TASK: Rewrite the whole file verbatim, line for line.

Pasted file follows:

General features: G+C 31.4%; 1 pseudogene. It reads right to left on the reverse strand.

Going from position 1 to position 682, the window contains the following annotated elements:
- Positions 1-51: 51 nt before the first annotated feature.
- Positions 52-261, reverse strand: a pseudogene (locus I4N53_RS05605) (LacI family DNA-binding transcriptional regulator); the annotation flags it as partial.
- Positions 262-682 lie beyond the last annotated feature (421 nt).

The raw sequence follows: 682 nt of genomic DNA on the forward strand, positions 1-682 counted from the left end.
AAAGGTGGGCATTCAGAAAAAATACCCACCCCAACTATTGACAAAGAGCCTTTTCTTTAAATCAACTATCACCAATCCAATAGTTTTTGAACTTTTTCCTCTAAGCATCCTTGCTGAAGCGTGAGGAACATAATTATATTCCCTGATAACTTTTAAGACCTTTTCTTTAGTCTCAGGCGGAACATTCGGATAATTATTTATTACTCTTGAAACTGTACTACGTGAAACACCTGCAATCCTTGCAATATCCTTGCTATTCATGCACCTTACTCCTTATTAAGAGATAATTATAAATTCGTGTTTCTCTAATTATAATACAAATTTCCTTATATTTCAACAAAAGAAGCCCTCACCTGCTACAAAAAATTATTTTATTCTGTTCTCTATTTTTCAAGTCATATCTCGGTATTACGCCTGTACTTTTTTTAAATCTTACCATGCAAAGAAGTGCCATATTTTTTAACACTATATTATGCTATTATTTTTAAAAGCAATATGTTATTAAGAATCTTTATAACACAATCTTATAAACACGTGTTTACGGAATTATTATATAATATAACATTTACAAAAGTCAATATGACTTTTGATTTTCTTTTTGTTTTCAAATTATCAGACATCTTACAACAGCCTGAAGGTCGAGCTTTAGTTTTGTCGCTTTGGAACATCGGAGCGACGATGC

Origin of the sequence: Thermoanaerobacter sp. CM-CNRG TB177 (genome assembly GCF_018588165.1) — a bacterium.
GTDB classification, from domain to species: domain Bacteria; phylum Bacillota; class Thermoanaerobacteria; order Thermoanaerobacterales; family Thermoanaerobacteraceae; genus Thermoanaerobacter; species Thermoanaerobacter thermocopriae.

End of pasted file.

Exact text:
General features: G+C 31.4%; 1 pseudogene. It reads right to left on the reverse strand.

Going from position 1 to position 682, the window contains the following annotated elements:
- Positions 1-51: 51 nt before the first annotated feature.
- Positions 52-261, reverse strand: a pseudogene (locus I4N53_RS05605) (LacI family DNA-binding transcriptional regulator); the annotation flags it as partial.
- Positions 262-682 lie beyond the last annotated feature (421 nt).

The raw sequence follows: 682 nt of genomic DNA on the forward strand, positions 1-682 counted from the left end.
AAAGGTGGGCATTCAGAAAAAATACCCACCCCAACTATTGACAAAGAGCCTTTTCTTTAAATCAACTATCACCAATCCAATAGTTTTTGAACTTTTTCCTCTAAGCATCCTTGCTGAAGCGTGAGGAACATAATTATATTCCCTGATAACTTTTAAGACCTTTTCTTTAGTCTCAGGCGGAACATTCGGATAATTATTTATTACTCTTGAAACTGTACTACGTGAAACACCTGCAATCCTTGCAATATCCTTGCTATTCATGCACCTTACTCCTTATTAAGAGATAATTATAAATTCGTGTTTCTCTAATTATAATACAAATTTCCTTATATTTCAACAAAAGAAGCCCTCACCTGCTACAAAAAATTATTTTATTCTGTTCTCTATTTTTCAAGTCATATCTCGGTATTACGCCTGTACTTTTTTTAAATCTTACCATGCAAAGAAGTGCCATATTTTTTAACACTATATTATGCTATTATTTTTAAAAGCAATATGTTATTAAGAATCTTTATAACACAATCTTATAAACACGTGTTTACGGAATTATTATATAATATAACATTTACAAAAGTCAATATGACTTTTGATTTTCTTTTTGTTTTCAAATTATCAGACATCTTACAACAGCCTGAAGGTCGAGCTTTAGTTTTGTCGCTTTGGAACATCGGAGCGACGATGC

Origin of the sequence: Thermoanaerobacter sp. CM-CNRG TB177 (genome assembly GCF_018588165.1) — a bacterium.
GTDB classification, from domain to species: domain Bacteria; phylum Bacillota; class Thermoanaerobacteria; order Thermoanaerobacterales; family Thermoanaerobacteraceae; genus Thermoanaerobacter; species Thermoanaerobacter thermocopriae.